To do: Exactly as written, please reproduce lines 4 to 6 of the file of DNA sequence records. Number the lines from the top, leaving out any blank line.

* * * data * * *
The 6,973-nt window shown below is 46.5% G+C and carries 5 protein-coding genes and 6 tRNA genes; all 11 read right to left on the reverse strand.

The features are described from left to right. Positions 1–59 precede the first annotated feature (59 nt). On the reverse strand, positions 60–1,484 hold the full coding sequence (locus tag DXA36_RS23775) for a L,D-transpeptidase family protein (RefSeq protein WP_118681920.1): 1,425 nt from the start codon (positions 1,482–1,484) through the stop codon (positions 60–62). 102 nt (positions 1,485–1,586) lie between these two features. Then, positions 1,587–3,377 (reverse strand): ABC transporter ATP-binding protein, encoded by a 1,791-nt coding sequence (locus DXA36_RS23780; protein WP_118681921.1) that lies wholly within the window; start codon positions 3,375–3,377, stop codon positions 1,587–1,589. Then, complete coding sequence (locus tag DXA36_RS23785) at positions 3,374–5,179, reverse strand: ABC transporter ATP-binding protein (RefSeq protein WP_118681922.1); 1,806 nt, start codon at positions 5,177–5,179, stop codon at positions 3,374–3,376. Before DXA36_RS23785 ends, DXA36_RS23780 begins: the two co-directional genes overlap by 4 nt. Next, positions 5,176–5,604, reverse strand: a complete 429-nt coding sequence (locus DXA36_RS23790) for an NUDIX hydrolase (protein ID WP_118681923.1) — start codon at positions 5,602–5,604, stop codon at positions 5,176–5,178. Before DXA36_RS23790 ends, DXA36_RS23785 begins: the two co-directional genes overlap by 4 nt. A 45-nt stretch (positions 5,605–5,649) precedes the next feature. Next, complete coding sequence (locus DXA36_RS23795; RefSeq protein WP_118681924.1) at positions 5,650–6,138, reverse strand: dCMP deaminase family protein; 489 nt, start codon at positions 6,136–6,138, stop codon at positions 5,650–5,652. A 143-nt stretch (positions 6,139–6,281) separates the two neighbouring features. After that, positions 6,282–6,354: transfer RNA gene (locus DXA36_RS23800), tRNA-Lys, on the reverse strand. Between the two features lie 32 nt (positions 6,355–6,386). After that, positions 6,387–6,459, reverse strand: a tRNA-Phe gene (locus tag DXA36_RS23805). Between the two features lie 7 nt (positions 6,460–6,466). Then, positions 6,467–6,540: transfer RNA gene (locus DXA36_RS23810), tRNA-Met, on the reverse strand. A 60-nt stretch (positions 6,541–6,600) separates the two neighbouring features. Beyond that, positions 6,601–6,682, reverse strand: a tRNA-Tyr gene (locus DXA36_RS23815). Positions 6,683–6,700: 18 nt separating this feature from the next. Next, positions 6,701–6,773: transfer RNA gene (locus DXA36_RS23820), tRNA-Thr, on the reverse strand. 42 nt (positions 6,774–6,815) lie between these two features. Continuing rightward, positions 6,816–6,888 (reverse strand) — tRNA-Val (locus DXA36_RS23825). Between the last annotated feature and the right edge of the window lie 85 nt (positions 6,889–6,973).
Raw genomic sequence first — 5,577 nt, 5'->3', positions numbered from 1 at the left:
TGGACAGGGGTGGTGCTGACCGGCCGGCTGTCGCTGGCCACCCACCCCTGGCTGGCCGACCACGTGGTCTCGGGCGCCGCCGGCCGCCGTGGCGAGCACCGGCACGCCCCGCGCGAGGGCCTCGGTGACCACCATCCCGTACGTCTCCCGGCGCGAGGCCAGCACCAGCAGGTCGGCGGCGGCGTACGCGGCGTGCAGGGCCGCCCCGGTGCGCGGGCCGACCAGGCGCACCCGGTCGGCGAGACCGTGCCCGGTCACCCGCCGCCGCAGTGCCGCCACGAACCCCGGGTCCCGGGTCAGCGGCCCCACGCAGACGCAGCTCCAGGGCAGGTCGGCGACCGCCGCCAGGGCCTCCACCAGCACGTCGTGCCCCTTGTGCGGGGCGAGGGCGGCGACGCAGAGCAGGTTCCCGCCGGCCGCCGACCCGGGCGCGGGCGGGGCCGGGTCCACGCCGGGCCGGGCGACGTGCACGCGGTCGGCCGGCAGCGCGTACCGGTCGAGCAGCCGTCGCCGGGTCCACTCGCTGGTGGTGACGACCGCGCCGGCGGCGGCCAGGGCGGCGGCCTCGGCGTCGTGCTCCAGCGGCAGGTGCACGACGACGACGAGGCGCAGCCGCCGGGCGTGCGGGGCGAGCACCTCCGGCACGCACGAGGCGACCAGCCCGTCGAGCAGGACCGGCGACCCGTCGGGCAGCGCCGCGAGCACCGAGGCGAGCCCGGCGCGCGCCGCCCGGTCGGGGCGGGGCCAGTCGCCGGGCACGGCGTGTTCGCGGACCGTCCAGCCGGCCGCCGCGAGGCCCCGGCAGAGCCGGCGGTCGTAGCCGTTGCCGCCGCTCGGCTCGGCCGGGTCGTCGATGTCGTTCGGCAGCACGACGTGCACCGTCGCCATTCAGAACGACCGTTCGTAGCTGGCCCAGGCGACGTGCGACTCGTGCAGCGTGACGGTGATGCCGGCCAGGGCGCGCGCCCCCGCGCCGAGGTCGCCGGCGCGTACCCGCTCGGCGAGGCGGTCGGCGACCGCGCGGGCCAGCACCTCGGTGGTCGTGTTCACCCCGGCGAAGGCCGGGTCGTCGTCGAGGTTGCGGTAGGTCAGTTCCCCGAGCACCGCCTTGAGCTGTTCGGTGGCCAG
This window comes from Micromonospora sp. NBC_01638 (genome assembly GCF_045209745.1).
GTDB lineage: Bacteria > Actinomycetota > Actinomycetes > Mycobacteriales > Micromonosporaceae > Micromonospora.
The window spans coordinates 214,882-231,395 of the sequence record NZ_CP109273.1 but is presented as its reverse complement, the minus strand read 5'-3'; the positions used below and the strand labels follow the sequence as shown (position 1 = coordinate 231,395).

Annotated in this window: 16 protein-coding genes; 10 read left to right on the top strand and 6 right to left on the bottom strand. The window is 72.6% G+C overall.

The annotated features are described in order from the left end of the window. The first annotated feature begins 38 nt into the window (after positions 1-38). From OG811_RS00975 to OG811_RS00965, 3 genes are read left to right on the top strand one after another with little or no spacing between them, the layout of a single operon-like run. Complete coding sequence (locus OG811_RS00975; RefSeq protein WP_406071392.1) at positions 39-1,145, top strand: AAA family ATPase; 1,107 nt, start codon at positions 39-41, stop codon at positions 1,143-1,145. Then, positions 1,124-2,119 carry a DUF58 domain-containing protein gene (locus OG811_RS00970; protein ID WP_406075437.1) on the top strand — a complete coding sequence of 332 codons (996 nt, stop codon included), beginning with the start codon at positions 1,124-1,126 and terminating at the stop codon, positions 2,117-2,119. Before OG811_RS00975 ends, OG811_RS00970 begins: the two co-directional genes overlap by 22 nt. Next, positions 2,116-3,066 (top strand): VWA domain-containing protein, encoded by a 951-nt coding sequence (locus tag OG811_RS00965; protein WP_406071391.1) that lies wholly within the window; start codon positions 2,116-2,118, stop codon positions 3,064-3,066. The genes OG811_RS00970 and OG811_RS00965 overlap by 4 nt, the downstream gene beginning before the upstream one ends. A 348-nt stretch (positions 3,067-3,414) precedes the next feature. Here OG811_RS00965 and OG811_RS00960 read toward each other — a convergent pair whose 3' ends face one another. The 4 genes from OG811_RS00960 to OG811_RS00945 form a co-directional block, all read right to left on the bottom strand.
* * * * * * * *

TGGACAGGGGTGGTGCTGACCGGCCGGCTGTCGCTGGCCACCCACCCCTGGCTGGCCGACCACGTGGTCTCGGGCGCCGCCGGCCGCCGTGGCGAGCACCGGCACGCCCCGCGCGAGGGCCTCGGTGACCACCATCCCGTACGTCTCCCGGCGCGAGGCCAGCACCAGCAGGTCGGCGGCGGCGTACGCGGCGTGCAGGGCCGCCCCGGTGCGCGGGCCGACCAGGCGCACCCGGTCGGCGAGACCGTGCCCGGTCACCCGCCGCCGCAGTGCCGCCACGAACCCCGGGTCCCGGGTCAGCGGCCCCACGCAGACGCAGCTCCAGGGCAGGTCGGCGACCGCCGCCAGGGCCTCCACCAGCACGTCGTGCCCCTTGTGCGGGGCGAGGGCGGCGACGCAGAGCAGGTTCCCGCCGGCCGCCGACCCGGGCGCGGGCGGGGCCGGGTCCACGCCGGGCCGGGCGACGTGCACGCGGTCGGCCGGCAGCGCGTACCGGTCGAGCAGCCGTCGCCGGGTCCACTCGCTGGTGGTGACGACCGCGCCGGCGGCGGCCAGGGCGGCGGCCTCGGCGTCGTGCTCCAGCGGCAGGTGCACGACGACGACGAGGCGCAGCCGCCGGGCGTGCGGGGCGAGCACCTCCGGCACGCACGAGGCGACCAGCCCGTCGAGCAGGACCGGCGACCCGTCGGGCAGCGCCGCGAGCACCGAGGCGAGCCCGGCGCGCGCCGCCCGGTCGGGGCGGGGCCAGTCGCCGGGCACGGCGTGTTCGCGGACCGTCCAGCCGGCCGCCGCGAGGCCCCGGCAGAGCCGGCGGTCGTAGCCGTTGCCGCCGCTCGGCTCGGCCGGGTCGTCGATGTCGTTCGGCAGCACGACGTGCACCGTCGCCATTCAGAACGACCGTTCGTAGCTGGCCCAGGCGACGTGCGACTCGTGCAGCGTGACGGTGATGCCGGCCAGGGCGCGCGCCCCCGCGCCGAGGTCGCCGGCGCGTACCCGCTCGGCGAGGCGGTCGGCGACCGCGCGGGCCAGCACCTCGGTGGTCGTGTTCACCCCGGCGAAGGCCGGGTCGTCGTCGAGGTTGCGGTAGGTCAGTTCCCCGAGCACCGCCTTGAGCTGTTCGGTGGCCAG
This window comes from Micromonospora sp. NBC_01638 (genome assembly GCF_045209745.1).
GTDB lineage: Bacteria > Actinomycetota > Actinomycetes > Mycobacteriales > Micromonosporaceae > Micromonospora.